LONDON (Reuters) - A retired British politician sued the wife of the House of Commons Speaker for defamation on Thursday, accusing her of implying in a tweet that he was a paedophile guilty of sexually abusing boys living in a care home.
Alistair McAlpine, an associate of the late former Prime Minister Margaret Thatcher, is seeking damages from Sally Bercow in Britain’s most high-profile Twitter defamation case to date.
Bercow tweeted “Why is Lord McAlpine trending? *Innocent face*” on November 4 last year, two days after a BBC report accused an unnamed “leading Conservative politician from the Thatcher years” of sexually abusing boys in the 1970s and 80s.
McAlpine was widely named on the Internet as the subject of the report, which the BBC later admitted was wrong. It paid 185,000 pounds in damages to McAlpine, who also received damages from others who had reported the story.
A trial at London’s High Court to determine whether Bercow’s tweet was defamatory began on Thursday morning. The judge is expected to reserve judgment to a later date.
If he rules that the tweet was defamatory, there will be a separate trial in July to determine the amount of damages Bercow should pay.
McAlpine’s lawyer Edward Garnier, also a Conservative member of parliament, told the court Bercow’s tweet was defamatory because many of her nearly 60,000 Twitter followers would have been aware of the media frenzy sparked by the BBC report.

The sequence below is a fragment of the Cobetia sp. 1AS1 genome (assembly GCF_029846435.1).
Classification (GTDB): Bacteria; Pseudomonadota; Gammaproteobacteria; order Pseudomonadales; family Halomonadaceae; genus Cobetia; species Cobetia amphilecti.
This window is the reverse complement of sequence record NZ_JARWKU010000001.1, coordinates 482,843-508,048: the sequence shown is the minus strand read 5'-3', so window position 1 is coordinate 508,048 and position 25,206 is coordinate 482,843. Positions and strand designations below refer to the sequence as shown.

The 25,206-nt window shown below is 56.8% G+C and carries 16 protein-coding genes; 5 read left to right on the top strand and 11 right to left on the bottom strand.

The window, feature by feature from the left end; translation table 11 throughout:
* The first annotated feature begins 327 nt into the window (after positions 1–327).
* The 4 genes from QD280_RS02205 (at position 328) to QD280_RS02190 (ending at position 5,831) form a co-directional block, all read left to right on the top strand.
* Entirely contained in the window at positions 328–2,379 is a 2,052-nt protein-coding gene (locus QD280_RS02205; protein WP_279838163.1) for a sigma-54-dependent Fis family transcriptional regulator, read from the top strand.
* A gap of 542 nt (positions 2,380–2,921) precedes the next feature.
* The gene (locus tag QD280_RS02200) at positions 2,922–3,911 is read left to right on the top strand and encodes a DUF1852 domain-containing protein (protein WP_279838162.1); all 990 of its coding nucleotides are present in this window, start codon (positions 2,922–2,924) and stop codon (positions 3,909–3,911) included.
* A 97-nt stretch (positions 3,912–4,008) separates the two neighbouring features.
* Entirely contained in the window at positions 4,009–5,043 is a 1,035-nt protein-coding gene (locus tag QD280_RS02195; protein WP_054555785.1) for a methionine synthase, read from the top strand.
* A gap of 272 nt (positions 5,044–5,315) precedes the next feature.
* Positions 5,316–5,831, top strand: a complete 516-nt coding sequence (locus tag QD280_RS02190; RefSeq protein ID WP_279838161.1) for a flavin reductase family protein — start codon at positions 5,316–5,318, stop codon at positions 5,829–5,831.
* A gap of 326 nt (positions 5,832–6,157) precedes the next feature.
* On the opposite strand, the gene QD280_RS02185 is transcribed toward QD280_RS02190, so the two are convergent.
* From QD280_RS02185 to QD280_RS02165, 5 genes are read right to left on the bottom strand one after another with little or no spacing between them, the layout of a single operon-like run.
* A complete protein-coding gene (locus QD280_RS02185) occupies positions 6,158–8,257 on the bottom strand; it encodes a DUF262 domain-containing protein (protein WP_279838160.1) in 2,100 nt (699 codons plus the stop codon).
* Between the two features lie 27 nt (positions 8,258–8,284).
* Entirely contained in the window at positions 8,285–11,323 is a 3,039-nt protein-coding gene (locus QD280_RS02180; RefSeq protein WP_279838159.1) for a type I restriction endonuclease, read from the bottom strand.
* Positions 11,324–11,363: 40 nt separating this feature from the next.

“There was a prominent and salacious story in the media, and what was missing was the name of the abuser at its centre,” Garnier said in a written argument.
“(Bercow‘s) tweet, by asking why he was ‘trending’ on Twitter combined with the coy sign-off of *innocent face*, identified (McAlpine) as the unnamed leading Conservative politician from the Thatcher years,” Garnier said.
After it emerged that the BBC story was wrong and McAlpine was publicly vindicated, Bercow tweeted again on November 9: “Final on McAlpine: am VERY sorry for inadvertently fanning the flames. But I tweet as me, forgetting that to some of u I am Mrs bloody Speaker”.
Bercow’s husband John, as Speaker of the lower house of parliament, adjudicates the often noisy and fractious debates between Britain’s rival parties who face each other across the floor of the House of Commons.
Sally Bercow’s lawyer argued the tweet was not defamatory because it merely posed a question and made no statement of fact.
Bercow has frequently made the front pages of the British press. She took part in the reality TV programme “Celebrity Big Brother” in 2011 and was widely criticised that year for posing wearing nothing but a bedsheet, with the House of Commons in the background, for a magazine interview.
Editing by Sonya Hepinstall